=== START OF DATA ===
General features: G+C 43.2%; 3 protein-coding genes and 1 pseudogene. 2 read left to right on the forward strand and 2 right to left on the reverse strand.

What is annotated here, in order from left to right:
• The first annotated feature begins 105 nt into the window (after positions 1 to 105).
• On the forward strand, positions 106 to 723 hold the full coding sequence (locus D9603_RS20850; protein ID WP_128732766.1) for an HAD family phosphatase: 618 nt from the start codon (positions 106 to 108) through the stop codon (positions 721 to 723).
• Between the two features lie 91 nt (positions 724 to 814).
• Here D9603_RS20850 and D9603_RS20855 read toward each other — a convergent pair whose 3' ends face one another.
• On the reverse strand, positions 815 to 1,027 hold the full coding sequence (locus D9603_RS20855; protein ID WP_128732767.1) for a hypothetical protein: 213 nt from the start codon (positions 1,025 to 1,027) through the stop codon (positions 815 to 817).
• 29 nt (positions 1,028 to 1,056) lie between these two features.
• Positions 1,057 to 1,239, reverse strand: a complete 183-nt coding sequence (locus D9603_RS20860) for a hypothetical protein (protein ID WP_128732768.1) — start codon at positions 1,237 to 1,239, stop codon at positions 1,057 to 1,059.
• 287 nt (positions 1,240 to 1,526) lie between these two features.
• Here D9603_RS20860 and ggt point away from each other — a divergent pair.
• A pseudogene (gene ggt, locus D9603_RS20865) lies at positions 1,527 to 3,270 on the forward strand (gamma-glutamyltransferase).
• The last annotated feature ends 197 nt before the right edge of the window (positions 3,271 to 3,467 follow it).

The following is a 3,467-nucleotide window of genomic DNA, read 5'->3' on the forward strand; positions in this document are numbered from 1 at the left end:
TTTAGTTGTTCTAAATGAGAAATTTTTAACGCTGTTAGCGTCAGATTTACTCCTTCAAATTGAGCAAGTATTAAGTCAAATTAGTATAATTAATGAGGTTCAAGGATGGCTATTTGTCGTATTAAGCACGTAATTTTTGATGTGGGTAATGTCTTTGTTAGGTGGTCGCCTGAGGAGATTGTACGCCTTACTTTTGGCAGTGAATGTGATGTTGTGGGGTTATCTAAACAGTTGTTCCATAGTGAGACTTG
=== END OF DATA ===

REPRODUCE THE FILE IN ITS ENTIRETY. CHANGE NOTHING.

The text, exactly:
General features: G+C 43.2%; 3 protein-coding genes and 1 pseudogene. 2 read left to right on the forward strand and 2 right to left on the reverse strand.

What is annotated here, in order from left to right:
• The first annotated feature begins 105 nt into the window (after positions 1 to 105).
• On the forward strand, positions 106 to 723 hold the full coding sequence (locus D9603_RS20850; protein ID WP_128732766.1) for an HAD family phosphatase: 618 nt from the start codon (positions 106 to 108) through the stop codon (positions 721 to 723).
• Between the two features lie 91 nt (positions 724 to 814).
• Here D9603_RS20850 and D9603_RS20855 read toward each other — a convergent pair whose 3' ends face one another.
• On the reverse strand, positions 815 to 1,027 hold the full coding sequence (locus D9603_RS20855; protein ID WP_128732767.1) for a hypothetical protein: 213 nt from the start codon (positions 1,025 to 1,027) through the stop codon (positions 815 to 817).
• 29 nt (positions 1,028 to 1,056) lie between these two features.
• Positions 1,057 to 1,239, reverse strand: a complete 183-nt coding sequence (locus D9603_RS20860) for a hypothetical protein (protein ID WP_128732768.1) — start codon at positions 1,237 to 1,239, stop codon at positions 1,057 to 1,059.
• 287 nt (positions 1,240 to 1,526) lie between these two features.
• Here D9603_RS20860 and ggt point away from each other — a divergent pair.
• A pseudogene (gene ggt, locus D9603_RS20865) lies at positions 1,527 to 3,270 on the forward strand (gamma-glutamyltransferase).
• The last annotated feature ends 197 nt before the right edge of the window (positions 3,271 to 3,467 follow it).

The following is a 3,467-nucleotide window of genomic DNA, read 5'->3' on the forward strand; positions in this document are numbered from 1 at the left end:
TTTAGTTGTTCTAAATGAGAAATTTTTAACGCTGTTAGCGTCAGATTTACTCCTTCAAATTGAGCAAGTATTAAGTCAAATTAGTATAATTAATGAGGTTCAAGGATGGCTATTTGTCGTATTAAGCACGTAATTTTTGATGTGGGTAATGTCTTTGTTAGGTGGTCGCCTGAGGAGATTGTACGCCTTACTTTTGGCAGTGAATGTGATGTTGTGGGGTTATCTAAACAGTTGTTCCATAGTGAGACTTG